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Why community matters for black and brown female founders

Shelly Bell of Black Girl Ventures makes the case that access to social networks is as important as access to financial capital for underrepresented entrepreneurs.

Why community matters for black and brown female founders
[Photo: Christina @ wocintechchat.com/Unsplash]

With a background in computer science, community organizing, and education, I began my entrepreneurial journey by building a tepee in my living room. I put it up on Airbnb for supplemental income, and the response was overwhelming.

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My story is not unique. Historically, due to systemic marginalization and discrimination, black women have had no choice but to be innovative. Today, nourished by the dreams of our mothers, aunts, and grandmothers, we are harnessing that creative energy to launch our own businesses. The numbers are clear: Women of color are the fastest-growing group of entrepreneurs in the United States.

In 2016, I launched Black Girl Ventures, which creates access to social and financial capital for black and brown woman-identifying founders, from a basement in Washington, D.C. Since then, Black Girl Ventures has grown into a national movement celebrating the ingenuity, hard work, and entrepreneurial spirit of black and brown women. Our raison d’être is to validate the experience of black and brown woman-identifying founders, to address the unique challenges they face, and to leverage our national network of entrepreneurs, investors, and advisers to help them succeed.

Black Girl Ventures is rooted in the values of hard work, innovation, and—most importantly—community. In addition to creating access to financial capital, we offer Community-Building As a Service. I have experienced firsthand how relationships and introductions are essential to open doors to new opportunities as a serial entrepreneur. I can not emphasize this enough: Black and brown entrepreneurs, especially women, need access to new networks. That’s why I see providing access to social capital as a critical business offering to ensure the development and growth of small businesses.

Black Girl Ventures just launched chapters in five cities that are growing entrepreneurial hubs but also carry a rich legacy of African American business and community organizing. Birmingham is a city emblematic of the civil rights movement. In Durham, we’re working to revitalize a city once known as Black Wall Street. African Americans have been an essential part of the social and economic fabric of Houston since its founding. Miami was home to thriving black-owned businesses in the early 1900s, particularly in Overtown, which is now undergoing a renaissance. Finally, in Philadelphia, we are building on the historical contributions of prominent black leaders in business, social activism, politics, and culture.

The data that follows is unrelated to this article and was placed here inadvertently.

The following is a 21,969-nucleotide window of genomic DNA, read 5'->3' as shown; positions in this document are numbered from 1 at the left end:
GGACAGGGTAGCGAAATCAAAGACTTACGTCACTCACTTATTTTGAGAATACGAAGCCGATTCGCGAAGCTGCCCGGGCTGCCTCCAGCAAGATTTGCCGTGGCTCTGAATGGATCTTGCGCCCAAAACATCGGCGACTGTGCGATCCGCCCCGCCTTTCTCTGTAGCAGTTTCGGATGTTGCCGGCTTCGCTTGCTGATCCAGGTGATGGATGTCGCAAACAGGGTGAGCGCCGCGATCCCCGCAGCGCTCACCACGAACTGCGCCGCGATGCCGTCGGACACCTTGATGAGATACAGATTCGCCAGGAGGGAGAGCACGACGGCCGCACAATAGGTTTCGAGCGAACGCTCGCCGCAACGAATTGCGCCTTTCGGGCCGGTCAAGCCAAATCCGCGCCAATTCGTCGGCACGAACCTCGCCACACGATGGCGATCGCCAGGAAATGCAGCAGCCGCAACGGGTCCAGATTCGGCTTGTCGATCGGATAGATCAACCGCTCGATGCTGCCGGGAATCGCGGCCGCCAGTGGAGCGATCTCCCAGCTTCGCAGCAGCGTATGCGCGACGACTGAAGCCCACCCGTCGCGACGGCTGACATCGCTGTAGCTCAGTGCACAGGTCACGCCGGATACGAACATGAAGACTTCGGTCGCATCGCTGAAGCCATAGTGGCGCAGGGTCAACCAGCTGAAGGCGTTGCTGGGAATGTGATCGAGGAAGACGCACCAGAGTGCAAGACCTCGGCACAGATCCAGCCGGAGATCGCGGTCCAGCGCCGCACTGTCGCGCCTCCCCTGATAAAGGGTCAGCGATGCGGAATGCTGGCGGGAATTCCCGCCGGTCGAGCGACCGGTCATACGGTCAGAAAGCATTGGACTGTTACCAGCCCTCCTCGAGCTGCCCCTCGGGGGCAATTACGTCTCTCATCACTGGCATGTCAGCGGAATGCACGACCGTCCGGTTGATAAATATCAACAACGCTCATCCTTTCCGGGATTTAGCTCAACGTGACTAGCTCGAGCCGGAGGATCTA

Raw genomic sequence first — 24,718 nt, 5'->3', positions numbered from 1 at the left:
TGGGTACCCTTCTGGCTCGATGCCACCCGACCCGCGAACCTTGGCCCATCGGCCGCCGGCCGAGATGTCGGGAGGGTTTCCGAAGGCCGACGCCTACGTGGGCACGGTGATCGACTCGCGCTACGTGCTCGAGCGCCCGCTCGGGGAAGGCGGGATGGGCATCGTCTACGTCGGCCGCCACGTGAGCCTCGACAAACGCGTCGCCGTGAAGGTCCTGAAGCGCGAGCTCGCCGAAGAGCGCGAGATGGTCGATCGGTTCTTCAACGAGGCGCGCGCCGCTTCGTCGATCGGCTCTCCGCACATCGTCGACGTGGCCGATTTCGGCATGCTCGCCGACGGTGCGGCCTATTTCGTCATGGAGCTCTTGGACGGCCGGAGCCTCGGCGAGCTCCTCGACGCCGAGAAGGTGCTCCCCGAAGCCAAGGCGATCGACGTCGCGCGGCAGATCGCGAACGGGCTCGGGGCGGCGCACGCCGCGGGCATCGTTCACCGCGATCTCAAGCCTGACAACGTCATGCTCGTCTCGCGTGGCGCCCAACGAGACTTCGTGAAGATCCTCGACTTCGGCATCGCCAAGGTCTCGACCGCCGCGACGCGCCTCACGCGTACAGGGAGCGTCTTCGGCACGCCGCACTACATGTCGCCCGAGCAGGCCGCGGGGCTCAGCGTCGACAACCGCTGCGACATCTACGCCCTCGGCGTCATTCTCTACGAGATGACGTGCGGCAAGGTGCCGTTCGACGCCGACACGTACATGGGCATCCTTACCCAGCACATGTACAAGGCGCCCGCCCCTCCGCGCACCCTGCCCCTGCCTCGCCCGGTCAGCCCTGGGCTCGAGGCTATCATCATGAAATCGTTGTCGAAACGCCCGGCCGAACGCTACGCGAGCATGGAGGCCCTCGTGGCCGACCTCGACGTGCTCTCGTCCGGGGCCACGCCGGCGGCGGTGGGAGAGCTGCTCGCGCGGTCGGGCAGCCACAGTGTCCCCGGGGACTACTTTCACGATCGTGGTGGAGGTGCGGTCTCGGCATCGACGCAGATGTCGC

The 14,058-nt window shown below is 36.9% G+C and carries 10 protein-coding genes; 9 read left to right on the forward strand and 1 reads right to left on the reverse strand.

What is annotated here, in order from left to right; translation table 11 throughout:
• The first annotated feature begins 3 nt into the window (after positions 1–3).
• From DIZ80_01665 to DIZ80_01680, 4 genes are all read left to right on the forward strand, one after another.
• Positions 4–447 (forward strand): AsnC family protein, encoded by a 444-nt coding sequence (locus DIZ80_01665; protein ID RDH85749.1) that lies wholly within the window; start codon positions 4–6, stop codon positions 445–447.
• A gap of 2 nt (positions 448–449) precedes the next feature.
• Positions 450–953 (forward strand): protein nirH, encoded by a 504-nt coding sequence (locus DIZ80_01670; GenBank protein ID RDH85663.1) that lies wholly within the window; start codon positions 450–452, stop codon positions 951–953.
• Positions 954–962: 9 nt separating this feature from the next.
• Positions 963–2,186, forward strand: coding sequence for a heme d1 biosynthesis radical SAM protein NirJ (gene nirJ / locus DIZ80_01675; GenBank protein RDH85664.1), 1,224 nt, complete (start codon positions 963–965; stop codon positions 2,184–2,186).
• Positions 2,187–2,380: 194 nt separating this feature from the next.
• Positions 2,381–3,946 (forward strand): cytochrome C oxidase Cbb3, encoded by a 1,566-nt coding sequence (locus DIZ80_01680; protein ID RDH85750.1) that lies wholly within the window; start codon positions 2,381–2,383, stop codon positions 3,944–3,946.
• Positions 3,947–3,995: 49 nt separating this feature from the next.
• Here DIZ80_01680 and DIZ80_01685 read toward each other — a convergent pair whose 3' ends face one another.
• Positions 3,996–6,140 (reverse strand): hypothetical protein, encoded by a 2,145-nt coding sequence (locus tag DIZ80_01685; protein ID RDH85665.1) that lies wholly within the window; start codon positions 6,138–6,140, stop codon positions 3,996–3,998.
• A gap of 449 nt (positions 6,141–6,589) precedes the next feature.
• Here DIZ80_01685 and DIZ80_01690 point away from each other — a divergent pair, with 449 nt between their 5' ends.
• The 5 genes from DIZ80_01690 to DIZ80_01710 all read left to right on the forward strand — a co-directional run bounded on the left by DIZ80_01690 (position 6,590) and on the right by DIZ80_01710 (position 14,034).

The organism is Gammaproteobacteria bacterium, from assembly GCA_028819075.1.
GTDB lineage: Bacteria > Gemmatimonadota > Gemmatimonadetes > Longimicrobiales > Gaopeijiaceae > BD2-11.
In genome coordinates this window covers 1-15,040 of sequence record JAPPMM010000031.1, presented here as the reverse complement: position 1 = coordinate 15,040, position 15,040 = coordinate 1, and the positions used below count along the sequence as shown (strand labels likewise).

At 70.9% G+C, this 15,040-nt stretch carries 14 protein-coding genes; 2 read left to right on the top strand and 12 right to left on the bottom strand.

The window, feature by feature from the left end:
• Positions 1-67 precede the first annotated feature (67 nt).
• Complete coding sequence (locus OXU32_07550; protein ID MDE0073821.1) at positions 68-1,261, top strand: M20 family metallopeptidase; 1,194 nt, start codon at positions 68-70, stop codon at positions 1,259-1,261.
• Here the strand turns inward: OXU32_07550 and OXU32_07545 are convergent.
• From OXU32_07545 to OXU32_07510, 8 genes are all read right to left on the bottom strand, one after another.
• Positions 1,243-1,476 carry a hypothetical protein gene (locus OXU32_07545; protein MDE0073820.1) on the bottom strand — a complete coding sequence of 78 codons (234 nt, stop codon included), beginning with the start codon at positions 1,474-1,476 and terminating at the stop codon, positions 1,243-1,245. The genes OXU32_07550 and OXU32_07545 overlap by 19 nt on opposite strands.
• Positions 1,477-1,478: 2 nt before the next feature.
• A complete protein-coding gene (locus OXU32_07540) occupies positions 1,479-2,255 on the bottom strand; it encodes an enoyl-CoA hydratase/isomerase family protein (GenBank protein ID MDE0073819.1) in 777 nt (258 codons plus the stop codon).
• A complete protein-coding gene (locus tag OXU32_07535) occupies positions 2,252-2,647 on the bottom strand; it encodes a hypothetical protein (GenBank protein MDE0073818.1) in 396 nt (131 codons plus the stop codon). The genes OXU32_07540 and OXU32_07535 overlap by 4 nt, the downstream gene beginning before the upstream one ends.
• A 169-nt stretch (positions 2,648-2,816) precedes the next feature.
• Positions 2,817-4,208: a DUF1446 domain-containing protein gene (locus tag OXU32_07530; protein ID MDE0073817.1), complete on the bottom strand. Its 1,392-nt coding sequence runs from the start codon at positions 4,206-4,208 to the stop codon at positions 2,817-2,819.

Our community-building efforts make Black Girl Ventures an asset not only to the entrepreneurs we serve but also to the cities we operate in. In each city, we’ve recruited five black and brown female leaders to form local Venture Boards, which foster collaboration between the business community, universities, and local government. We train these women through our Change Agent Program, focused on leadership incubation and development. Each chapter is then equipped to implement the Black Girl Ventures Pitch Competition Program in its market, providing local black and brown woman-identifying entrepreneurs with access to coaching and capital. They also run our Pitch Masters Bootcamp, which supports founders with training in business storytelling, public speaking, and stage presence.

The Black Girl Ventures signature crowdfunded pitch competitions are modeled after the early 20th century Harlem rent parties, created in response to discriminatory rental rates and attended by luminaries such as Langston Hughes, Duke Ellington, and Fats Waller. Event attendees contribute an average of $35 to our founders. All of our events include call and response, poetry, music, and storytelling, drawing on the rich oral tradition of our community.

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I believe in the power of building community to bring about systemic change. I am inspired to see black and brown female founders across the nation coming together and fostering the growth of more inclusive local economies. It’s time for people to pay attention to the shifting paradigm. Everyone can play a part. Donate your time, expertise, or money to ecosystem
builders. Bring diverse voices to the table and listen to what they have to say. Add cognitive diversity to your diversity and inclusion initiatives. Cultivate a real sense of belonging.

This February, we celebrate Black History Month. As we pay homage to our black and brown ancestors who dreamt of social and economic justice, the time is ripe to close the diversity gap in entrepreneurship. To ensure a prosperous future for all Americans, we must make building inclusive local startup ecosystems a top priority.

Let’s work together to ensure black and brown women get an equal shot in business.


Shelly Bell is the founder and CEO of Black Girl Ventures.

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